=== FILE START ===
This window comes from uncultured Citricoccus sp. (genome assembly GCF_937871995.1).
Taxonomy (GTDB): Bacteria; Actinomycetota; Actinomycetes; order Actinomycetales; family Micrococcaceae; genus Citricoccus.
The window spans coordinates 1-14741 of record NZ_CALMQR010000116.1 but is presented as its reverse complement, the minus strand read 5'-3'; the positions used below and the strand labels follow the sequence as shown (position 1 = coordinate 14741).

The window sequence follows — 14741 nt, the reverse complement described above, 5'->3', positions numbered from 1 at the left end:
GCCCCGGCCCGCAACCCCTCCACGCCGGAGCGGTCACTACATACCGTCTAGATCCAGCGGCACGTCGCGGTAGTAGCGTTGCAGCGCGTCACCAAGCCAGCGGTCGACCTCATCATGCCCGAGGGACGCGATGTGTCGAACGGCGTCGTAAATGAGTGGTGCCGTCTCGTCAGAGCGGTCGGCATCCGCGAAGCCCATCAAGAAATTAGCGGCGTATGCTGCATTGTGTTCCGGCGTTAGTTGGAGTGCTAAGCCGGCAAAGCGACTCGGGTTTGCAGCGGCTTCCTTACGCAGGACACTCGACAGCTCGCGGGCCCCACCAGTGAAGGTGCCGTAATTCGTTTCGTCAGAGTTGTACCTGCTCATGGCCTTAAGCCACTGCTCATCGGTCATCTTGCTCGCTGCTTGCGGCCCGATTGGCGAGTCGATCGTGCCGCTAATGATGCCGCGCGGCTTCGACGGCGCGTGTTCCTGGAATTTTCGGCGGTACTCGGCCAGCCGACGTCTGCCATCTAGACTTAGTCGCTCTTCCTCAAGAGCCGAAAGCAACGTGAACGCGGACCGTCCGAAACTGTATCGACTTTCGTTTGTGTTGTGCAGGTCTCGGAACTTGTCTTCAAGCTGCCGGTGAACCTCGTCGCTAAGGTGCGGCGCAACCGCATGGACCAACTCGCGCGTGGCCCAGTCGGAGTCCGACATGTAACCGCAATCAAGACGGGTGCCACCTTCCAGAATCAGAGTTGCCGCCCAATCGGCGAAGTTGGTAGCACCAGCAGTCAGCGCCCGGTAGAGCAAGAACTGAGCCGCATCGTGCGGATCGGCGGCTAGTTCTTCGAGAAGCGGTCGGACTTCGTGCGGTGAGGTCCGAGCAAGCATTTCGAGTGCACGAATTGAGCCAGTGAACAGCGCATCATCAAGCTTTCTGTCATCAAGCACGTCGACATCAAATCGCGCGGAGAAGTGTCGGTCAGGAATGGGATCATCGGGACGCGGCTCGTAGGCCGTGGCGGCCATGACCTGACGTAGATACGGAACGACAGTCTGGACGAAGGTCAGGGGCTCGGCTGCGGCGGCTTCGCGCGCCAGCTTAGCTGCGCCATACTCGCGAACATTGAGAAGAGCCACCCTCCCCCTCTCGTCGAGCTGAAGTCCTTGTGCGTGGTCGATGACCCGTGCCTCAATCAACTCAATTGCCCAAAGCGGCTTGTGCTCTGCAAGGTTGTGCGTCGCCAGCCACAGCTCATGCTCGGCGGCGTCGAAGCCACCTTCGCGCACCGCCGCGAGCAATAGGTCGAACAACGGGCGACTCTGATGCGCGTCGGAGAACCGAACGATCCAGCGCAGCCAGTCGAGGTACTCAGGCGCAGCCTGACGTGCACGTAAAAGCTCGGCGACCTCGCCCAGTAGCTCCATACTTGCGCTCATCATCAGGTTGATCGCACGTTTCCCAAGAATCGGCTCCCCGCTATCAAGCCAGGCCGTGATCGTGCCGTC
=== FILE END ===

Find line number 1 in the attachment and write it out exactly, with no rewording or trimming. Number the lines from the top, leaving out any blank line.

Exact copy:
This window comes from uncultured Citricoccus sp. (genome assembly GCF_937871995.1).